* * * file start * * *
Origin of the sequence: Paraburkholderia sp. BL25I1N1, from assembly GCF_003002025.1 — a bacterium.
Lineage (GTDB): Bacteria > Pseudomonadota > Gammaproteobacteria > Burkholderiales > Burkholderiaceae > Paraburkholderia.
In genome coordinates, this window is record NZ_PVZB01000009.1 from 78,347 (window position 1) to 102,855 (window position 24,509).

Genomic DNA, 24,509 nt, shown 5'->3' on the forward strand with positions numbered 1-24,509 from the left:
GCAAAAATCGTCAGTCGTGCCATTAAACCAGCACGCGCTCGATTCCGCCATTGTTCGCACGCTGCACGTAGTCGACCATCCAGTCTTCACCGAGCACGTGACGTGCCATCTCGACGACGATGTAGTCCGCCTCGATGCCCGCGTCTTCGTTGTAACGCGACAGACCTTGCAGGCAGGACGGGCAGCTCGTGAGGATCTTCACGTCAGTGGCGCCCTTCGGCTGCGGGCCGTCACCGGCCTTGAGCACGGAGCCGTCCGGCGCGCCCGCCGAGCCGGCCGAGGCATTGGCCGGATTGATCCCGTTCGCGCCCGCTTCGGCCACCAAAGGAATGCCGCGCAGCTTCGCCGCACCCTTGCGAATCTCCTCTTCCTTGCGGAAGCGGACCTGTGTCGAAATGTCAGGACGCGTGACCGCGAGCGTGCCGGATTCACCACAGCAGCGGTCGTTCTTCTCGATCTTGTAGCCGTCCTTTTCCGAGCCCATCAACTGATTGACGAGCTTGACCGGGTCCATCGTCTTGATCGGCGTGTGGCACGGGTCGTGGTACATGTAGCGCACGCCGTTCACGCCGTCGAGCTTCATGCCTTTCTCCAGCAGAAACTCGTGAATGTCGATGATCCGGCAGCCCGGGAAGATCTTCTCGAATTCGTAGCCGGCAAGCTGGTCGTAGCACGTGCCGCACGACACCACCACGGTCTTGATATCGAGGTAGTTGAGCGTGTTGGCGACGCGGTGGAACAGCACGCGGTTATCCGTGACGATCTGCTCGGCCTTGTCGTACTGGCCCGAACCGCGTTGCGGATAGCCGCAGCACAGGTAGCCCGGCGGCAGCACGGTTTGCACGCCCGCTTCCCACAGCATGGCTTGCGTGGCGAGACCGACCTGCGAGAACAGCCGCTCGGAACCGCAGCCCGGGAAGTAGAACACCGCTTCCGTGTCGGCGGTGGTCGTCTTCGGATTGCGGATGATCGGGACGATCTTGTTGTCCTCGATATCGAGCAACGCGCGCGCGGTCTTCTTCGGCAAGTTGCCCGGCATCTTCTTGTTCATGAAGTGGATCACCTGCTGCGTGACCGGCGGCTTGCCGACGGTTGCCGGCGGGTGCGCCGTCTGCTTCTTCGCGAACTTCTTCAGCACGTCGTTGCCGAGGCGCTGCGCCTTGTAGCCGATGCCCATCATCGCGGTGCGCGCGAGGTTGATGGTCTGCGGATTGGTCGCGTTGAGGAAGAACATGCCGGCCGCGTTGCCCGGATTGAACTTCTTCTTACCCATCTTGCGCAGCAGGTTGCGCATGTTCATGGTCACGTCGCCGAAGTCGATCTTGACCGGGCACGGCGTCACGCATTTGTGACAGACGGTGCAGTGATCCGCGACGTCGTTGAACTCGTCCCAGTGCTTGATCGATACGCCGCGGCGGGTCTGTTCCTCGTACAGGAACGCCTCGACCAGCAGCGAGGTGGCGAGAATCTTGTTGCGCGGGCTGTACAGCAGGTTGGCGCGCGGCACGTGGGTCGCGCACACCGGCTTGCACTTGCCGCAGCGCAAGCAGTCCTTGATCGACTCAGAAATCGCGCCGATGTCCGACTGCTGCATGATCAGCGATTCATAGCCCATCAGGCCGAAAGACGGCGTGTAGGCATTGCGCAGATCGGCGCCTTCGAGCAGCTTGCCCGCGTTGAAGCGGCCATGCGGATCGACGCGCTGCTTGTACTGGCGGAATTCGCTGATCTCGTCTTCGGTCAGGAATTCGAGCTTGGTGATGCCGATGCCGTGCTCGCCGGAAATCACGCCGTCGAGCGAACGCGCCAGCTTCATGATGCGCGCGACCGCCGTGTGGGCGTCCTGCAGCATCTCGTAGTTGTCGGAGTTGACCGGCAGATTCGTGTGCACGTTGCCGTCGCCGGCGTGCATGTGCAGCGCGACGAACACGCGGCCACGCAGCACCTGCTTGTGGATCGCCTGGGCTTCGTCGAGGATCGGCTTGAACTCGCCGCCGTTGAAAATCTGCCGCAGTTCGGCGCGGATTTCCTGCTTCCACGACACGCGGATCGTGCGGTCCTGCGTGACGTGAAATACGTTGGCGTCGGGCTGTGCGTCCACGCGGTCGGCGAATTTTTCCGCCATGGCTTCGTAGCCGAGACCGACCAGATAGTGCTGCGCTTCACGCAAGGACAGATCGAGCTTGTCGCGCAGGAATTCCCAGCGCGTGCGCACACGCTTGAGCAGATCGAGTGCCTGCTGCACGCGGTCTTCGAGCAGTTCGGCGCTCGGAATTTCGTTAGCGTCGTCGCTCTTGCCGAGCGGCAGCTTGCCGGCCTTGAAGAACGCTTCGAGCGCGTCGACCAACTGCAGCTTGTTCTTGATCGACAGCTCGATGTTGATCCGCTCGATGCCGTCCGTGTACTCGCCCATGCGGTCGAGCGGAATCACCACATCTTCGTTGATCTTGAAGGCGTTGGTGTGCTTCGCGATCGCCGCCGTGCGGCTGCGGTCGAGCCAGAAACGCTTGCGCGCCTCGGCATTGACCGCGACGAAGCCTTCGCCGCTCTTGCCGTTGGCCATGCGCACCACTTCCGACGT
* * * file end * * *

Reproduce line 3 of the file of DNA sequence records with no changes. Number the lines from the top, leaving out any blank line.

In genome coordinates, this window is record NZ_PVZB01000009.1 from 78,347 (window position 1) to 102,855 (window position 24,509).